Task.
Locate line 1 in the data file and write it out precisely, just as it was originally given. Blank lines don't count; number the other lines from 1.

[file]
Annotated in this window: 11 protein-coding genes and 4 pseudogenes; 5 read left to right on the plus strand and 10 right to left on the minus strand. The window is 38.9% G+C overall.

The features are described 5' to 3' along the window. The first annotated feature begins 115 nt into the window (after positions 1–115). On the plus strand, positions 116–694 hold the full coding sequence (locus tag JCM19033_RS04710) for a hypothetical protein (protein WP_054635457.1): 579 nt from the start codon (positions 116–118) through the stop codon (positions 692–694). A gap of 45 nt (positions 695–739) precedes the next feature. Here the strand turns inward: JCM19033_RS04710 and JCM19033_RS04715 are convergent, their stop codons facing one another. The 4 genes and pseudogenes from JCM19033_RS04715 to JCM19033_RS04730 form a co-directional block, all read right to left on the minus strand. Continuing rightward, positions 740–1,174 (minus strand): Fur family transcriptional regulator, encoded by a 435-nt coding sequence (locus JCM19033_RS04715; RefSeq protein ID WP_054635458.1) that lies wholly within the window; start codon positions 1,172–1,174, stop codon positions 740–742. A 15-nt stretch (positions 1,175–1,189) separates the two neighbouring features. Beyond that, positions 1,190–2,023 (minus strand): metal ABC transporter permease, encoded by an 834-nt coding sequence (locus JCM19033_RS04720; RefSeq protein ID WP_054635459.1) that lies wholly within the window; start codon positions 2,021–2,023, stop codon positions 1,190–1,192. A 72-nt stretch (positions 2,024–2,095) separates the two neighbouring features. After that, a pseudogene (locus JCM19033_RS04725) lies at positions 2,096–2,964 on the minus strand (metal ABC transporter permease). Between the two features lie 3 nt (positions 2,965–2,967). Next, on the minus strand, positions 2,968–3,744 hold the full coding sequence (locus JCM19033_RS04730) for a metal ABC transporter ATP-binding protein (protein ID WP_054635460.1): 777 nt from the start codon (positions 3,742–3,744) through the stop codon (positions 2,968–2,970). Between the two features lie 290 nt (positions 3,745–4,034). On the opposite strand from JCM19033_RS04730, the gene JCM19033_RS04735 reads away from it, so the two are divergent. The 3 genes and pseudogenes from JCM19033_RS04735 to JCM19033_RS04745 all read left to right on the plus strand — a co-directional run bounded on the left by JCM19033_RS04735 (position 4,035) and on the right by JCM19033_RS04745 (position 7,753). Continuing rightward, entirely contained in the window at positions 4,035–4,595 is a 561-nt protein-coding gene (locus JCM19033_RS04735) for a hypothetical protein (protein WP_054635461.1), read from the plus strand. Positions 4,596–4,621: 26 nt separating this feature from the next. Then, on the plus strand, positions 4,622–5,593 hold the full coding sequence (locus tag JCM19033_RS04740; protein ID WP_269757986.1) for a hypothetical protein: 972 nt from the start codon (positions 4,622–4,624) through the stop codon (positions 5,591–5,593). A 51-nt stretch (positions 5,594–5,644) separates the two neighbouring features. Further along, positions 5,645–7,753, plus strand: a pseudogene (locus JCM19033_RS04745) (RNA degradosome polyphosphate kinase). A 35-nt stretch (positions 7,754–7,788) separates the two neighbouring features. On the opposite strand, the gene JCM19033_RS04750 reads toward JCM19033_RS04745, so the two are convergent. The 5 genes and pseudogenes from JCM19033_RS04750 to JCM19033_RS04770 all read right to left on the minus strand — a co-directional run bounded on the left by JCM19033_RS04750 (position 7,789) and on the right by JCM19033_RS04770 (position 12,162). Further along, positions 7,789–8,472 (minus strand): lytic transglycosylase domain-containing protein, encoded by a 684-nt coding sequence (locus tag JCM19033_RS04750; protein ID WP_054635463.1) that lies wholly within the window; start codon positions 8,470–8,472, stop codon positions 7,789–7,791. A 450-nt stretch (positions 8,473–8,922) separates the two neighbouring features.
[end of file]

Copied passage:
Annotated in this window: 11 protein-coding genes and 4 pseudogenes; 5 read left to right on the plus strand and 10 right to left on the minus strand. The window is 38.9% G+C overall.